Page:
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Here's the list: Musicians Backing Mitt Romney...and Those Supporting Barack Obama. Wild guess whose got the better list....


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Showing 51-75 of 466 posts in this discussion
In reply to an earlier post on Oct 30, 2012 7:56:04 PM PDT
Last edited by the author on Oct 30, 2012 8:01:30 PM PDT
bass boy says:
Actually, I think many of the "better actors" don't voice their political leanings. You can't tell me Alec Baldwin (who is overly vocal about his beliefs on politics and planes. ;)) is a better actor than actors like Denzel Washington and Gene Hackman, who play it classy and don't spew their political beliefs every chance they get. Just sayin'. I'm not saying that I agree with one side or the other - it's just I'm sick to death and bored of hearing how actors/celebrities think we all should vote. :)

P.S. I'm not thrilled with either candidate ... at all. Not sure why there's so much arguing. Lol! :)

In reply to an earlier post on Oct 31, 2012 5:44:23 AM PDT
Last edited by the author on Oct 31, 2012 6:05:57 AM PDT
S. Stalcup says:
"I'm not thrilled with either candidate ... at all. Not sure why there's so much arguing."

Acting out. No one really likes either one. There's no hope for any third party candidate. I say this as someone who, had The Green Party a stronger presence in Indiana, I probably would have voted for Stein.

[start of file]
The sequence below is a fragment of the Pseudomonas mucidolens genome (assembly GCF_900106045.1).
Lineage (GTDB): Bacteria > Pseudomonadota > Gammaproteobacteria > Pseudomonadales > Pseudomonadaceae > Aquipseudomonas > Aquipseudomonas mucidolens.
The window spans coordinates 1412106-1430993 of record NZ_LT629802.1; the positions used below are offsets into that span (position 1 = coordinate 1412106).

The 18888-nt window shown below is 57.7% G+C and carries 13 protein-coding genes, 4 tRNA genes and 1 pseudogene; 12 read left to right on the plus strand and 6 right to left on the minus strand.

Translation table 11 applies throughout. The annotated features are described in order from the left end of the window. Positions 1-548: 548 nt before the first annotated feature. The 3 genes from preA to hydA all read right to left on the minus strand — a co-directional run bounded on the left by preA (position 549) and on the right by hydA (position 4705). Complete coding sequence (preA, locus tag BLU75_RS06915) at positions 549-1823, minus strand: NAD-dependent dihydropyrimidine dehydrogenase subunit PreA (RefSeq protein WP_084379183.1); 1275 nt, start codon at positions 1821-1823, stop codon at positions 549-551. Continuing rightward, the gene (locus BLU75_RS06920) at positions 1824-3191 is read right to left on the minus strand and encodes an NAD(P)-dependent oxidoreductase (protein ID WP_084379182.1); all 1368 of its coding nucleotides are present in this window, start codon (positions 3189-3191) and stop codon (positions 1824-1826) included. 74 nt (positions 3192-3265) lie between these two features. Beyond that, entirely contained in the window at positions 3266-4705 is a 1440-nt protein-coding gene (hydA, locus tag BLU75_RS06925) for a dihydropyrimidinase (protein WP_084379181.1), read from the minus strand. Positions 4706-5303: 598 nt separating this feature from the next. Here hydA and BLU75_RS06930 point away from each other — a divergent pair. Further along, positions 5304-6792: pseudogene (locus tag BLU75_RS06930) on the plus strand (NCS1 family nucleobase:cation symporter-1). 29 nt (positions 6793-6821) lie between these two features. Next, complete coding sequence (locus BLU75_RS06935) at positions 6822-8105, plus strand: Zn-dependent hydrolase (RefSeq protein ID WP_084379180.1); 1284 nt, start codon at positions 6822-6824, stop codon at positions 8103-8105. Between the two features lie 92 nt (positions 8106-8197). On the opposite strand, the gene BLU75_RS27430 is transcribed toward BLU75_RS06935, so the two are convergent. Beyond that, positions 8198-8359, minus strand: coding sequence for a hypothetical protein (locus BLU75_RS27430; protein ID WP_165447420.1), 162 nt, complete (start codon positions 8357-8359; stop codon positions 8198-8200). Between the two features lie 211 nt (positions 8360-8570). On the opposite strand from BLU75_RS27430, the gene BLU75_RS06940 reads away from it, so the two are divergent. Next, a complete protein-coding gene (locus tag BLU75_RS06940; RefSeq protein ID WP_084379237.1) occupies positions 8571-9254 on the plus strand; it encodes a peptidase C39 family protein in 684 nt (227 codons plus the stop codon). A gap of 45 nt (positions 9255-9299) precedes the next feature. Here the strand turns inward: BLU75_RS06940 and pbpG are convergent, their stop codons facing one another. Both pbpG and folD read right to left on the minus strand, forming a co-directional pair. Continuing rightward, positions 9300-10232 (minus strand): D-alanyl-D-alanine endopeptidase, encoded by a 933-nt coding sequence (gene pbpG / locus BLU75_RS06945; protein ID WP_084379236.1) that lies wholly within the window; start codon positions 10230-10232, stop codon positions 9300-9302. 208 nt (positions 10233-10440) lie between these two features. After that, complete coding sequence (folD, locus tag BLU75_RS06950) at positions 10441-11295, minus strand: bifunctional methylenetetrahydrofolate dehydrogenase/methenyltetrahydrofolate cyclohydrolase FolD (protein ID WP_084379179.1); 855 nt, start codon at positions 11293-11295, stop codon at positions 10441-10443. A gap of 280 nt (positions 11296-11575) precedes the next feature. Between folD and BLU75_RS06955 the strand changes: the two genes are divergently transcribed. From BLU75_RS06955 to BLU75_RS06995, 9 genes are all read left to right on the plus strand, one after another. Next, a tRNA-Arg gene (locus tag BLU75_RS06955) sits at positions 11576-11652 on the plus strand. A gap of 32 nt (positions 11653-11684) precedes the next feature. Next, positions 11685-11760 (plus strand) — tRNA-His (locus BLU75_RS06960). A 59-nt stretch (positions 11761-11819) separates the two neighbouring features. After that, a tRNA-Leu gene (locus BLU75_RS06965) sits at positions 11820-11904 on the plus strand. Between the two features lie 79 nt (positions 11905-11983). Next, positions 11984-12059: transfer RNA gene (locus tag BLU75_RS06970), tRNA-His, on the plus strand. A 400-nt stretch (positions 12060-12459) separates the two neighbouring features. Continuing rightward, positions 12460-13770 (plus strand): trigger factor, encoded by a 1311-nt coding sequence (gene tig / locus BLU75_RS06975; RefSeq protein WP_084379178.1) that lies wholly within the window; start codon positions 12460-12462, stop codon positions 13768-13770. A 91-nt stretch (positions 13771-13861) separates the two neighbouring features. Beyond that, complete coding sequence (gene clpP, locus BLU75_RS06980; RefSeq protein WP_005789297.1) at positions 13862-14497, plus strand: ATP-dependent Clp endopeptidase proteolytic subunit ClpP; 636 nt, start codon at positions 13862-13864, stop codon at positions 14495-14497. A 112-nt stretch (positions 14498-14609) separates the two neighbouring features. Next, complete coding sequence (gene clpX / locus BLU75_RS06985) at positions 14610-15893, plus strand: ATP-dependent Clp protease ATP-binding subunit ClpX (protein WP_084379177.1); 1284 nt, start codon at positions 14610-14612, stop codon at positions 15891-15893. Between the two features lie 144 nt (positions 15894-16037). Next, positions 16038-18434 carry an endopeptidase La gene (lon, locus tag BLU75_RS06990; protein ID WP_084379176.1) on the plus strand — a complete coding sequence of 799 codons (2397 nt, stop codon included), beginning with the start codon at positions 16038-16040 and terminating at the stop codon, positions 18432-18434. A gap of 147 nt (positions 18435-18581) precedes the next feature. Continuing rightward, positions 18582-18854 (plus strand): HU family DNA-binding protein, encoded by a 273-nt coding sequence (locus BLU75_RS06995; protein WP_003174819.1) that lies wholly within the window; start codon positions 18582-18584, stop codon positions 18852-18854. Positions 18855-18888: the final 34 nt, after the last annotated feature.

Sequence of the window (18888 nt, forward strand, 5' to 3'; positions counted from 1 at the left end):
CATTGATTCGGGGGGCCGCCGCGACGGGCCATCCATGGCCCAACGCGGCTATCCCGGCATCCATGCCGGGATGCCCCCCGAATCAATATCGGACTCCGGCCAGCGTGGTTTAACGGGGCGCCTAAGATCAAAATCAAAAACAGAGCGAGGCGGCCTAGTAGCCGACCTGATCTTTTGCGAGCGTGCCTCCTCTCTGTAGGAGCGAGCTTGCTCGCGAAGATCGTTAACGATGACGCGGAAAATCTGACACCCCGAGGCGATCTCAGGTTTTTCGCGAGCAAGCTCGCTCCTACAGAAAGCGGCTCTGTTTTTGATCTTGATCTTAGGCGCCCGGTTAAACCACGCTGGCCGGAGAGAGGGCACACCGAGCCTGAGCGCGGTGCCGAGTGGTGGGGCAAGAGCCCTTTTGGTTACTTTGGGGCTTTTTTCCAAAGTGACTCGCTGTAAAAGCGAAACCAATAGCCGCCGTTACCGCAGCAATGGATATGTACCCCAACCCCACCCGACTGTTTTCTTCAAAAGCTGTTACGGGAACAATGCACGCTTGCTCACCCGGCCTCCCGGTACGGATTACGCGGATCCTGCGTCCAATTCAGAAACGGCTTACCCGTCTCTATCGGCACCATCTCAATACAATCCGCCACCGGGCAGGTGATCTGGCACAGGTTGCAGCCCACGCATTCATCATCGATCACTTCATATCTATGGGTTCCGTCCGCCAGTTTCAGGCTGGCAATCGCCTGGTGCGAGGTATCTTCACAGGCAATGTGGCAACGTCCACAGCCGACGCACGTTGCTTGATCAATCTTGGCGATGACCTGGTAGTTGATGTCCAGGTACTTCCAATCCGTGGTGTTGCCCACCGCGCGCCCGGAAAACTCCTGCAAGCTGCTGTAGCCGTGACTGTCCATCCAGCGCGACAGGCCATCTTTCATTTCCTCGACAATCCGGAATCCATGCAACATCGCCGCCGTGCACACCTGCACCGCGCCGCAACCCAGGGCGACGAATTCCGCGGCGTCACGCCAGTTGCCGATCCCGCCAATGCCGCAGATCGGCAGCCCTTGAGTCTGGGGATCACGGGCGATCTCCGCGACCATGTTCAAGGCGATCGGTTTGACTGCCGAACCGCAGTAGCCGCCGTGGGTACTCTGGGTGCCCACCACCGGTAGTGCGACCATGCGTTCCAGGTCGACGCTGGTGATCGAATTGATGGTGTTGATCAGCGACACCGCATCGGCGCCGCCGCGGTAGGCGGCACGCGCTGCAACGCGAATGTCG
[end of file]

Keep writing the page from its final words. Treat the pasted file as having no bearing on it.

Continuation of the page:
Instead, you have a choice: Buzzsaw castration or Drano enema?

Romney: Clearly a rich white male theocrat. So see through he might as well be made of cheesecloth. We've seen this movie before if we've been on the planet long enough. We know how it ends. Not sure why people venerate Reagan so much, unless his strain of Alzheimer's became airborne. He restarted a war on drugs that was on the decline during the 1970s as people realized "Hey, this isn't opening our minds. This is hurting people." and escalated the Cold War. No fun if you grew up close to a military base, knowing it could all go up in a blinding white light.
Obama: Obvious product of "Da Machine." Made a lot of promises he didn't keep, which wouldn't be different from others who were elected Commander-in-Chief except, sakes alive! Who let "the help" run the country? And yet, what did he end up doing in the end? Elected President, but still cleaning up after a bunch of rich white idiots (One rich white idiot in particular).